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In Malpractice Case, Catholic Hospital Argues Fetuses Aren’t People

Posted by on Aug. 21, 2014 at 1:37 AM
  • 20 Replies

Lori Stodghill was 31-years old, seven-months pregnant with twin boys and feeling sick when she arrived at St. Thomas More hospital in Cañon City on New Year’s Day 2006. She was vomiting and short of breath and she passed out as she was being wheeled into an examination room. Medical staff tried to resuscitate her but, as became clear only later, a main artery feeding her lungs was clogged and the clog led to a massive heart attack. Stodghill’s obstetrician, Dr. Pelham Staples, who also happened to be the obstetrician on call for emergencies that night, never answered a page. His patient died at the hospital less than an hour after she arrived and her twins died in her womb.

In the aftermath of the tragedy, Stodghill’s husband Jeremy, a prison guard, filed a wrongful-death lawsuit on behalf of himself and the couple’s then-two-year-old daughter Elizabeth. Staples should have made it to the hospital, his lawyers argued, or at least instructed the frantic emergency room staff to perform a caesarian-section. The procedure likely would not have saved the mother, a testifying expert said, but it may have saved the twins.

The lead defendant in the case is Catholic Health Initiatives, the Englewood-based nonprofit that runs St. Thomas More Hospital as well as roughly 170 other health facilities in 17 states. Last year, the hospital chain reported national assets of $15 billion. The organization’s mission, according to its promotional literature, is to “nurture the healing ministry of the Church” and to be guided by “fidelity to the Gospel.” Toward those ends, Catholic Health facilities seek to follow the Ethical and Religious Directives of the Catholic Church authored by the U.S. Conference of Catholic Bishops. Those rules have stirred controversy for decades, mainly for forbidding non-natural birth control and abortions. “Catholic health care ministry witnesses to the sanctity of life ‘from the moment of conception until death,’” the directives state. “The Church’s defense of life encompasses the unborn.”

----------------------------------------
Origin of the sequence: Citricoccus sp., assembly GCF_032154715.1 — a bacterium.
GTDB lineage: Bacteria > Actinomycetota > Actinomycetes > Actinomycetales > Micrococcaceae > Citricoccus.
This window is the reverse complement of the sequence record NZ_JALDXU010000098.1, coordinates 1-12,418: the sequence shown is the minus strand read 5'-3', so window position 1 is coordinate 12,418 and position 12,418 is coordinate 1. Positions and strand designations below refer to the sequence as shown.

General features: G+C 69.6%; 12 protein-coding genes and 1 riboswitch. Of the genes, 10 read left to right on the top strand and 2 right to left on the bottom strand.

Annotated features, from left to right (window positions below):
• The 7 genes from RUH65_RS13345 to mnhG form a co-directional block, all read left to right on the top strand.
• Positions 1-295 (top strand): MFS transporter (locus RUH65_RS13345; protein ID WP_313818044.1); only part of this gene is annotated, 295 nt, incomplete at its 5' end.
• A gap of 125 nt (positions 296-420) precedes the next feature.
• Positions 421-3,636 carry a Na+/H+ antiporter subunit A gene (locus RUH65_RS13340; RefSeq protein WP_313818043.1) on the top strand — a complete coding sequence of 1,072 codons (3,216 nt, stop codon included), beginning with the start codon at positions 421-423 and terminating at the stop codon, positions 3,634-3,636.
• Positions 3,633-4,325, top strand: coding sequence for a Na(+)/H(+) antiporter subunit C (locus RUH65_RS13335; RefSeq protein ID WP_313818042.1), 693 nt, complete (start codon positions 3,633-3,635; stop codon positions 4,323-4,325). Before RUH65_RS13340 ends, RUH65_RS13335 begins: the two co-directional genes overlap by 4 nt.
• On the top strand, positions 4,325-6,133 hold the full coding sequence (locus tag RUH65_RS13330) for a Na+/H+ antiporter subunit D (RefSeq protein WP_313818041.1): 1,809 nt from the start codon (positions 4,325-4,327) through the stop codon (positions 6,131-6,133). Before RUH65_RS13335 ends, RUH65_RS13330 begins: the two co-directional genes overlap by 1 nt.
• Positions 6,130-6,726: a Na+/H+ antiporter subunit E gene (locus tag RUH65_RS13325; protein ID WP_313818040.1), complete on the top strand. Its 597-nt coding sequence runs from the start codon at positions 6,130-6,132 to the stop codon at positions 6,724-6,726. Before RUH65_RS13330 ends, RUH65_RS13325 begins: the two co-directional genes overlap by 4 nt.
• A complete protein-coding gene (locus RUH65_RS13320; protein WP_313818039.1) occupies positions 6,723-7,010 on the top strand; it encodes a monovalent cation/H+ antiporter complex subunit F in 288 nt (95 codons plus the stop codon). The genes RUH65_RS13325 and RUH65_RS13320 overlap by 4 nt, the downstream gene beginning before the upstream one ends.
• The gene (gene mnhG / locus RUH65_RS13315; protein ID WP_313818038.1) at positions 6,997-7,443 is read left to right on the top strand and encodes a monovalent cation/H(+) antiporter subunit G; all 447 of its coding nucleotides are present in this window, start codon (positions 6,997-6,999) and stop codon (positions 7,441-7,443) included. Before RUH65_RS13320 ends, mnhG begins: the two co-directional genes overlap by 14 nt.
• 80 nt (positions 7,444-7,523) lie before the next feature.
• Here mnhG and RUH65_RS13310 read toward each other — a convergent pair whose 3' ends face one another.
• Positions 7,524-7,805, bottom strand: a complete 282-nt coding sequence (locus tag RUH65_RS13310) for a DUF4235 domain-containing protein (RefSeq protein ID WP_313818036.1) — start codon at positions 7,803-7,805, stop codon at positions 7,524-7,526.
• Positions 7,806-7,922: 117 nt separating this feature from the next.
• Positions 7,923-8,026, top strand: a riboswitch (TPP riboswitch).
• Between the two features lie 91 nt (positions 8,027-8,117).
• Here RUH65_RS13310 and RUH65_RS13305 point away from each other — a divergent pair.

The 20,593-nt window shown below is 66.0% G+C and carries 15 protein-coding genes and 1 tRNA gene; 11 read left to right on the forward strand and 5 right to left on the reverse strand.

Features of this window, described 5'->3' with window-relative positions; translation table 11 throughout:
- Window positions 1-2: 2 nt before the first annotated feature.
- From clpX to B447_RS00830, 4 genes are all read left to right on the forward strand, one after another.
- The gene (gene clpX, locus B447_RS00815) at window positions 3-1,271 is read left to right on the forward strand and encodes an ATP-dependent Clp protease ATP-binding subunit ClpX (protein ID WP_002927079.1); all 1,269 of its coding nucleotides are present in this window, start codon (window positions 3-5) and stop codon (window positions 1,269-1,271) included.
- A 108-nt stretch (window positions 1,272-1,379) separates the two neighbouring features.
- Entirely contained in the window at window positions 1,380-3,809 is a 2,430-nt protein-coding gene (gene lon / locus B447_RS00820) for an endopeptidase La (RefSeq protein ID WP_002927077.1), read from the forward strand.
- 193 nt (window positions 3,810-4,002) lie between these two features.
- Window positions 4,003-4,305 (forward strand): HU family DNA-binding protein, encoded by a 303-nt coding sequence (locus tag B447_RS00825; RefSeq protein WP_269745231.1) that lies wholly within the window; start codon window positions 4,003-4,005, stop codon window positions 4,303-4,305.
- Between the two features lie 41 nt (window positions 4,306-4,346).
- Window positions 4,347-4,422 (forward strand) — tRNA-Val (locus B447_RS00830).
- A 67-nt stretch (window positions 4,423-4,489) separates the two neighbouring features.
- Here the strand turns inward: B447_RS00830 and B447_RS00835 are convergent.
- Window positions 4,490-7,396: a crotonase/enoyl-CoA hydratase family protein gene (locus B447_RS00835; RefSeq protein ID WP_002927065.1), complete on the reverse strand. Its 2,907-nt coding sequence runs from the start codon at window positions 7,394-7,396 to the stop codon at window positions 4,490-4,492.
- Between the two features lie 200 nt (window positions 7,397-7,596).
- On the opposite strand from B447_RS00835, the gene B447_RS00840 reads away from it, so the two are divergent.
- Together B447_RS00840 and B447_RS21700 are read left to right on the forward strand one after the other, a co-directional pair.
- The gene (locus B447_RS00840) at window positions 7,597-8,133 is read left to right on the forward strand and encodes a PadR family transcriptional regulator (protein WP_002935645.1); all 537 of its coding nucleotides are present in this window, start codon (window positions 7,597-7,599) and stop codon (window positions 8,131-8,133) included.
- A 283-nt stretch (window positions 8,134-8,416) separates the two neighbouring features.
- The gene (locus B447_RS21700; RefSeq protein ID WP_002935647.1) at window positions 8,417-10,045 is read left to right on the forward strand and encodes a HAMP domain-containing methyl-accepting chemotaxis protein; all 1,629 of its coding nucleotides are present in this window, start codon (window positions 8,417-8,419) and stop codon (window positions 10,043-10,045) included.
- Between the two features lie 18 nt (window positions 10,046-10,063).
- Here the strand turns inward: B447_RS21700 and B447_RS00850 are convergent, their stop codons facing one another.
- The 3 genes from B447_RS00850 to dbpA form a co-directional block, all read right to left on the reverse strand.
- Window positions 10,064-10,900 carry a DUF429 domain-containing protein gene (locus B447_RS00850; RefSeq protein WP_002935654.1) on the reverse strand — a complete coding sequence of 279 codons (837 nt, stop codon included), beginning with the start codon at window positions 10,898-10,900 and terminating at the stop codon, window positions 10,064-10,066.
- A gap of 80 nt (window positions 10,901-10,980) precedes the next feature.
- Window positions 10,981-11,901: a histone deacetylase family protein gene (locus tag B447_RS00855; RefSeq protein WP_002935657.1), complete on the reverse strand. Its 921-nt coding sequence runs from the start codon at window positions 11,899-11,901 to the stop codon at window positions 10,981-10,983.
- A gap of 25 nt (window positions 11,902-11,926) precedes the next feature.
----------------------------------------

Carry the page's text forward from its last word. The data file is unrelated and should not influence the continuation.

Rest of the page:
The directives can complicate business deals for Catholic Health, as they can for other Catholic health care providers, partly by spurring political resistance. In 2011, the Kentucky attorney general and governor nixed a plan in which Catholic Health sought to merge with and ultimately gain control of publicly funded hospitals in Louisville. The officials were reacting to citizen concerns that access to reproductive and end-of-life services would be curtailed. According to The Denver Post, similar fears slowed the Sisters of Charity of Leavenworth’s plan over the last few years to buy out Exempla Lutheran Medical Center and Exempla Good Samaritan Medical Center in the Denver metro area.